Now some of you sport billy's may be looking at that and thinking "That's just normal, I do more than that in my normal life". Well screw you and get off my blog! Let me show you how that stacked up for me just a couple of months ago and for probably the last 10 years to provide some much needed context.
Get Active - 3,000-7,000 steps per day, often in the direction of the fridge or the liquor store
Hydrate - 3 cups of coffee daytime, rum with diet pepsi nighttime
Low Carb Living - Can I have chips with my lasagne? Garlic bread?
Intermittent Fasting - Breakfast between 8-9am, dinner between 9-10pm
No Drinking On A School Night - Every night is Friday night, I'm retired!
I'm 190cm tall (6'3'') and 158 Kg (348lbs). I take medication for arthritis, blood pressure, cholesterol and triglycerides.
I am going to be 100kg and only take meds for arthritis (but not anti inflammatories).
So as I type, I'm 4 days in to my initial 6 week plan. I haven't touched a carb, I've drank 8 litres of water so far this week, my last alcoholic drink was at 9pm last Sunday. I'm averaging 9500 steps per day, I've fasted for 41 hours so far this week and as of this morning I've lost 6kg (13lb) and currently weigh 152 kgs (335lb) so I have already achieved over 10% of my goal, not that it's a competition or anything!
I have splurged on some high quality tech for both Mrs H and I so can now track pretty much everything that's going on from exercise to blood pressure to macronutrients to sleep patterns to heart rate to blood oxygen levels, bone density, muscle mass, fat percentage and water content. Those kidneys don't have a chance of slacking off!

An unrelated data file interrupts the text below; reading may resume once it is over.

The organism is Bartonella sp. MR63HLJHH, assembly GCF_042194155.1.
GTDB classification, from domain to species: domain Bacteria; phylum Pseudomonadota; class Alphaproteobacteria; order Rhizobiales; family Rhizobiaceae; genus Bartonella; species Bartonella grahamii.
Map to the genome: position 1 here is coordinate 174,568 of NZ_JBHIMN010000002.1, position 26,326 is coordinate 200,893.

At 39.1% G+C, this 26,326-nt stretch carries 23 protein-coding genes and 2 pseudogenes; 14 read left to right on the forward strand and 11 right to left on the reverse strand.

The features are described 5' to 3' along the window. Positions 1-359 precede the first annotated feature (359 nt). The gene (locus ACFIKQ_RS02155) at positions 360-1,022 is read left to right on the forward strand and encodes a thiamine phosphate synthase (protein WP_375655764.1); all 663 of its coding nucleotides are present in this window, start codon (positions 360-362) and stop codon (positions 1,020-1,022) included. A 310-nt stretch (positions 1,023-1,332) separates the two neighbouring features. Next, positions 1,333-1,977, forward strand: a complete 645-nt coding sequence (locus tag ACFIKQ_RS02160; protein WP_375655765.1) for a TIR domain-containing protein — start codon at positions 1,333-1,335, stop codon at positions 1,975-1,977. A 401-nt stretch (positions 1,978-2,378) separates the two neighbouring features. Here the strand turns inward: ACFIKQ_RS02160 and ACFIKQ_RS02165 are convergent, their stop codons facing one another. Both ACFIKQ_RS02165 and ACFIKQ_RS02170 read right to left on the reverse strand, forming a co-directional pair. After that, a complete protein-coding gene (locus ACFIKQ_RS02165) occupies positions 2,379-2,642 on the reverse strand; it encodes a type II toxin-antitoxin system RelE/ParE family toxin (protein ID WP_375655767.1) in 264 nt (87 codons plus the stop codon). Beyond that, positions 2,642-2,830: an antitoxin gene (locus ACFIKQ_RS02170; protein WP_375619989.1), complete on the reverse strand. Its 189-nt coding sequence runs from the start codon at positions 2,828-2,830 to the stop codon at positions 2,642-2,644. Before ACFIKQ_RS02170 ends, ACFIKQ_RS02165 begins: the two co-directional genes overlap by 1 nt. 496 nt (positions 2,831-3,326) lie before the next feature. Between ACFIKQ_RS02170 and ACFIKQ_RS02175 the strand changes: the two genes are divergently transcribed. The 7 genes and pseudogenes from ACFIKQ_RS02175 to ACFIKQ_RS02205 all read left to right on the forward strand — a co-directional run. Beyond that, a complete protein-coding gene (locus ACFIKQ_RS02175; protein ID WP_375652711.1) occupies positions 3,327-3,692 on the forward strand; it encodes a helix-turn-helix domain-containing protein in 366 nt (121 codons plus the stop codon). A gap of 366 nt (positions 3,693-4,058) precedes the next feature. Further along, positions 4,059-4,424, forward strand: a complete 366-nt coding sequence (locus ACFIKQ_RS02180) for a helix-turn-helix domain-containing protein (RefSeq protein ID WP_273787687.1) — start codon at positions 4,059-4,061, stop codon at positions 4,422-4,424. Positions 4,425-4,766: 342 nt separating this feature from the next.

I'm struggling to sleep partially due to the need to get up 4 times a night to pee after drinking 2 litres of water on semi-functional kidneys and partially due to not having a nightcap or two. I have a headache from the lack of carbs and I feel slightly nauseous from the high fat diet. I can't wait for Friday to have a beer but a part of me feels like I shouldn't bother. I'm determined to hit my goals and excited about the catalyst this will be to my FIRE journey. I feel good.
This might not feel like something you would expect to read on a personal finance blog and believe me, I'd prefer to be writing about something else but wherever you are in your journey to early retirement (i'm guessing that's why you're here), there's some really important financial and life lessons here:
You can't buy your health
You can't buy time and you can't go back
Life is what happens whilst you're waiting for it to start
Do it today, you don't know what tomorrow might bring
If you're not having the best times of your life, you're doing it wrong
It was a health catalyst that finally allowed me to build up the courage to press the button, quit my job and retire early just over a year ago. Whilst it would be easy to get all worried and concerned about this situation ( I have my moments), I much prefer to see this as an opportunity to supercharge our FIRE and accelerate all of our plans to live the life of our dreams and apart from my lack of urgency, there is almost nothing stopping us from doing that now.
So it's time to crack on.
I know that a few of you how read my rants and raves will want to know how it's going so I'll pop a little extra section into the monthly update on how it's progressing. That will also keep me honest and motivated as I don't really do the public embarrassment of failure (the ego still lives on).
Until next time, when normal financial shenanigans will be resumed, keep living